print(data["a"])  # this would have raised an exception if data was transient

print(data["b"])  # prints 2

# we have now moved past all the data in the transient list
print(x[0])  # will raise exception

visitor pattern

You can also parse using a visitor-style approach where a function you supply is called for each data item as it is parsed (depth-first).

This uses a transient parser under the hood, so does not consume memory for the whole document.

import json_stream

# JSON: {"x": 1, "y": {}, "xxxx": [1,2, {"yyyy": 1}, "z", 1, []]}

def visitor(item, path):
    print(f"{item} at path {path}")

json_stream.visit(f, visitor)


1 at path ('x',)
{} at path ('y',)
1 at path ('xxxx', 0)
2 at path ('xxxx', 1)
1 at path ('xxxx', 2, 'yyyy')
z at path ('xxxx', 3)
1 at path ('xxxx', 4)
[] at path ('xxxx', 5)

Stream a URL

json_stream knows how to stream directly from a URL using a variety of packages. Supported packages include:

  • Python's batteries-included urllib package
  • The popular requests library
  • The newer httpx library


urllib's response objects are already file-like objects, so we can just pass them directly to json-stream.

import urllib.request
import json_stream

with urllib.request.urlopen('') as response:
    data = json_stream.load(response)


To stream JSON data from requests, you must pass stream=True when making a request, and call json_stream.requests.load() passing the response.

import requests
import json_stream.requests

with requests.get('', stream=True) as response:
    data = json_stream.requests.load(response)

Note: these functions use response.iter_content() under the hood with a chunk_size of 10k bytes. This default allows us to perform effective reads from the response stream and lower CPU usage. The drawback to this is that requests will buffer each read until up to 10k bytes have been read before passing the data back to json_stream. If you need to consume data more responsively the only option is to tune chunk_size back to 1 to disable buffering.


To stream JSON data from httpx, you must call stream() when making your request, and call json_stream.httpx.load() passing the response.

import httpx
import json_stream.httpx

with httpx.Client() as client,'GET', '') as response:
    data = json_stream.httpx.load(response)

Under the hood, this works similarly to the requests version above, including the caveat about chunk_size.

Stream a URL (with visitor)

The visitor pattern also works with URL streams.


import urllib.request
import json_stream

def visitor(item, path):
    print(f"{item} at path {path}")
with urllib.request.urlopen('') as response:
    json_stream.visit(response, visitor)


import requests
import json_stream.requests

def visitor(item, path):
    print(f"{item} at path {path}")
with requests.get('', stream=True) as response:
    json_stream.requests.visit(response, visitor)

The chunk_size note also applies to visit().


import httpx
import json_stream.httpx

def visitor(item, path):
    print(f"{item} at path {path}")
with httpx.Client() as client,'GET', '') as response:
    json_stream.httpx.visit(response, visitor)

Stream an iterable

json-stream's parsing functions can take any iterable object that produces encoded JSON as byte objects.

import json_stream

def some_iterator():
    yield b'{"some":'
    yield b' "JSON"}'

data = json_stream.load(some_iterator())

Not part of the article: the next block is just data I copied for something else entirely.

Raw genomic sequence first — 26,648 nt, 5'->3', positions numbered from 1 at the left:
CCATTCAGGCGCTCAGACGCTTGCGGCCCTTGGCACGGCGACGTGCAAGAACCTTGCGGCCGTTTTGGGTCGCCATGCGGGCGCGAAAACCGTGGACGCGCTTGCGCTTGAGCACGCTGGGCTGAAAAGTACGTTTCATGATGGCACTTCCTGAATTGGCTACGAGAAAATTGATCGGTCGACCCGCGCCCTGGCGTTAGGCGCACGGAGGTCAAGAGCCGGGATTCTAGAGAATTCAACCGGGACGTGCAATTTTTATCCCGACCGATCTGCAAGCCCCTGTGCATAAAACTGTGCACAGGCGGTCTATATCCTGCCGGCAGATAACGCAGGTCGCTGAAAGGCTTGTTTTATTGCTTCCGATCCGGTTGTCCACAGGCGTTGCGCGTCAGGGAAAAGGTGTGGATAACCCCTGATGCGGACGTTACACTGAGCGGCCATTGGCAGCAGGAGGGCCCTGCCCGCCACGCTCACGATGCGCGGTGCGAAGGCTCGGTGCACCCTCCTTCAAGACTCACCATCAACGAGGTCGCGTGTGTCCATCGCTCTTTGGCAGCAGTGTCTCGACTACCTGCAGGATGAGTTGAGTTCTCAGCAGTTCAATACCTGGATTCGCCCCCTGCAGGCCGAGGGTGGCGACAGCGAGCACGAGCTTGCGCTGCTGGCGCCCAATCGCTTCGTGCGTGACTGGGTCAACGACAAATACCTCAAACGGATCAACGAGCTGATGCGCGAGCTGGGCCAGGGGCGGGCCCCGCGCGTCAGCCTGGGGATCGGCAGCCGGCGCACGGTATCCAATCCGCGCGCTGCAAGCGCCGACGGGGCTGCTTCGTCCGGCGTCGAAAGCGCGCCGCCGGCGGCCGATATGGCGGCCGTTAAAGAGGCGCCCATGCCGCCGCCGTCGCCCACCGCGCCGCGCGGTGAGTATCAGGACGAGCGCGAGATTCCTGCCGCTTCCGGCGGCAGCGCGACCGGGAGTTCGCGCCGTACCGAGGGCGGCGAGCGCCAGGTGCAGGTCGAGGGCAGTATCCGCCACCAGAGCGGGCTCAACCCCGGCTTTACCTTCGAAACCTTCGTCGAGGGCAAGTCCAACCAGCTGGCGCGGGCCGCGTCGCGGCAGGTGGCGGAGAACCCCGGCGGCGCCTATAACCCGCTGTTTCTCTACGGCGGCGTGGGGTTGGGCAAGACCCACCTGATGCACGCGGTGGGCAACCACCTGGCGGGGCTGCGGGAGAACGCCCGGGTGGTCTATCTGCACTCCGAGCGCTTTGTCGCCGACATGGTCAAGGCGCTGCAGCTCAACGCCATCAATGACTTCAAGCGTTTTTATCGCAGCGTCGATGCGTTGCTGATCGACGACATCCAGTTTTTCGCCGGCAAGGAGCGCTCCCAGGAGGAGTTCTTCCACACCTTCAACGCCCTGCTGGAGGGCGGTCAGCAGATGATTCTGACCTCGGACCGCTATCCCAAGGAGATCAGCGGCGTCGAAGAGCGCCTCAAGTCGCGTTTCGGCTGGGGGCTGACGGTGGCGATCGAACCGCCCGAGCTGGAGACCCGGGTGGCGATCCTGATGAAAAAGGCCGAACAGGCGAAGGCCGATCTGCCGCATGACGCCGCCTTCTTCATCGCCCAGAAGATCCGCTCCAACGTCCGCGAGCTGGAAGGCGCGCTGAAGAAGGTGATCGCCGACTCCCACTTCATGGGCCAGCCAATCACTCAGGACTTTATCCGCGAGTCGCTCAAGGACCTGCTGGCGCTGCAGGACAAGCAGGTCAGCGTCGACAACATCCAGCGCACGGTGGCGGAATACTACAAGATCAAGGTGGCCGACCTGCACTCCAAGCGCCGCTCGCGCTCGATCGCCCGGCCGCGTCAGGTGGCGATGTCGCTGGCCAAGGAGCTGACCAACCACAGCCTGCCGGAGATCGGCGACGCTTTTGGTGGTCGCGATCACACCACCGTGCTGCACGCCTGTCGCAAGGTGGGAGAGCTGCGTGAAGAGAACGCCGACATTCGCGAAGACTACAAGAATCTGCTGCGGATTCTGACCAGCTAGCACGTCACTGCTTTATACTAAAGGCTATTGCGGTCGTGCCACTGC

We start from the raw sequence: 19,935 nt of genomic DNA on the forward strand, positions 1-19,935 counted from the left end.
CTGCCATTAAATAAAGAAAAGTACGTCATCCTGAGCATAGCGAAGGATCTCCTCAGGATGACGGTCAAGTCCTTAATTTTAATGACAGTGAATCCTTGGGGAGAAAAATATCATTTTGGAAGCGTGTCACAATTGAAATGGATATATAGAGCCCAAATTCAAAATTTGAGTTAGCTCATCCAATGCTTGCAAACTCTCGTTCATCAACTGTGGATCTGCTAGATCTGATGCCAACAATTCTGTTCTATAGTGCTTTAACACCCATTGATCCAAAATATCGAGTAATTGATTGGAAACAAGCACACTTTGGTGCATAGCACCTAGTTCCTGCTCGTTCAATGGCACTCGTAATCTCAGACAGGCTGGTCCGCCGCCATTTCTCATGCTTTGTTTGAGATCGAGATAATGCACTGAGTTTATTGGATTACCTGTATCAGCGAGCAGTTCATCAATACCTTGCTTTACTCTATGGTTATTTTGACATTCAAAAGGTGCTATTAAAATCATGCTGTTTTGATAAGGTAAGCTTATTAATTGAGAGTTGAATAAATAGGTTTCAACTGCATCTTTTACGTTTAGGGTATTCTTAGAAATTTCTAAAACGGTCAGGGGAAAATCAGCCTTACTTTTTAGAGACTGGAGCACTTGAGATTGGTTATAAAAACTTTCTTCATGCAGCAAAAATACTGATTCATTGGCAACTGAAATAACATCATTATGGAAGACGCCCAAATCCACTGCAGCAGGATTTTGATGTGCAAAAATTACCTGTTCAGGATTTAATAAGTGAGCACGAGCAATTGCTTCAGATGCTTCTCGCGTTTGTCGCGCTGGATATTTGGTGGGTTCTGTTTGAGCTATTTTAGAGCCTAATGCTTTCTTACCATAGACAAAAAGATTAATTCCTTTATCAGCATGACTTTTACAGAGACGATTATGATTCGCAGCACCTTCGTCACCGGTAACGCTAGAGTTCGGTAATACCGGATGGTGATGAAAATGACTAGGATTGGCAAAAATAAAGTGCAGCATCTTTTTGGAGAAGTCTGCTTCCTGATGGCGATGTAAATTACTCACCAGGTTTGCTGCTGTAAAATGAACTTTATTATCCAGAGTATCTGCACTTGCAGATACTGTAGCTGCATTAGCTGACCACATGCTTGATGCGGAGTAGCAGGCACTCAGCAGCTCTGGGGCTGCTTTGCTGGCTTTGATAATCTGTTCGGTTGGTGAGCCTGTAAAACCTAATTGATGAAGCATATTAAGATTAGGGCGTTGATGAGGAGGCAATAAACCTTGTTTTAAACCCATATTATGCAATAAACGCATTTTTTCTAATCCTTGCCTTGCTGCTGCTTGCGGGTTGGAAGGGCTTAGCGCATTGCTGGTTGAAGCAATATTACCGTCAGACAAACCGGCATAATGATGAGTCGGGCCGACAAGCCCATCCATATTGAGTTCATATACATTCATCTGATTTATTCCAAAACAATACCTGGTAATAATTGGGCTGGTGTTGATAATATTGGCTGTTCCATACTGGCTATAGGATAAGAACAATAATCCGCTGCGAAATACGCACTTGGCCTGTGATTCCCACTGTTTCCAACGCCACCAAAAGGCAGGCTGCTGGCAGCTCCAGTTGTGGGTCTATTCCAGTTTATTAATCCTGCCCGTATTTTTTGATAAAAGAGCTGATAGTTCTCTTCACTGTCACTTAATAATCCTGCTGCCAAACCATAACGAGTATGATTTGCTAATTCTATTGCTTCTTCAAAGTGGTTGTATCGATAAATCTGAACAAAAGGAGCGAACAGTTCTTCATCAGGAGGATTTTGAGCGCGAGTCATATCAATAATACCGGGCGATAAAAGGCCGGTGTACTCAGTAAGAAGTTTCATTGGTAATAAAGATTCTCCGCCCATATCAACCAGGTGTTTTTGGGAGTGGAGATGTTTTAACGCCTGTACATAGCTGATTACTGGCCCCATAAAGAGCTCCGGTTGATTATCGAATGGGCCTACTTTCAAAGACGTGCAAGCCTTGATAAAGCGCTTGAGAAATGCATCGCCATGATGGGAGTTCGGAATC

assert data['some'] == "JSON"

This is actually how the requests and httpx extensions work, as both libraries provide methods to iterate over the response content.

Encoding json-stream objects

You can re-output (encode) persistent json-stream dict-like and list-like object back to JSON using the built-in json.dump() or json.dumps() functions, but with a little additional work:

import json

import json_stream
from json_stream.dump import JSONStreamEncoder, default

data = json_stream.load(f, persistent=True)

# Option 1: supply json_stream.encoding.default as the default argument
print(json.dumps(data, default=default))

# Option 2: supply json_stream.encoding.JSONStreamEncoder as the cls argument
# This allows you to create your own subclass to further customise encoding
print(json.dumps(data, cls=JSONStreamEncoder))

If you are using a library that internally takes data you pass it and encodes it using json.dump(). You can also use JSONStreamEncoder() as a context manager.

It works by monkey-patching the built-in JSONEncoder.default method during the scope of the with statement.

# library code
def some_library_function_out_of_your_control(arg):

# your code
with JSONStreamEncoder():

Converting to standard Python types

To convert a json-stream dict-like or list-like object and all its descendants to a standard list and dict, you can use the json_stream.to_standard_types utility:

# JSON: {"round": 1, "results": [1, 2, 3]}
data = json_stream.load(f)
results = data["results"]
print(results)  # prints <TransientStreamingJSONList: TRANSIENT, STREAMING>
converted = json_stream.to_standard_types(results)
print(converted)  # prints [1, 2, 3]

Thread safety (experimental)

There is also a thread-safe version of the json.dump context manager:

from json_stream.dump.threading import ThreadSafeJSONStreamEncoder

# your code
with ThreadSafeJSONStreamEncoder():

The thread-safe implementation will ensure that concurrent uses of the context manager will only apply the patch for the first thread entering the patched section(s) and will only remove the patch when the last thread exits the patched sections(s)

Additionally, if the patch is somehow called by a thread that is not currently in a patched section (i.e. some other thread calling json.dump) then that thread will block until the patch has been removed. While such an un-patched thread is active, any thread attempting to apply the patch is blocked.

Rust tokenizer speedups

By default json-stream uses the json-stream-rs-tokenizer native extension.

This is a 3rd party Rust-based tokenizer implementations that provides significant parsing speedup compared to pure python implementation.

json-stream will fallback to its pure python tokenizer implementation if json-stream-rs-tokenizer is not available.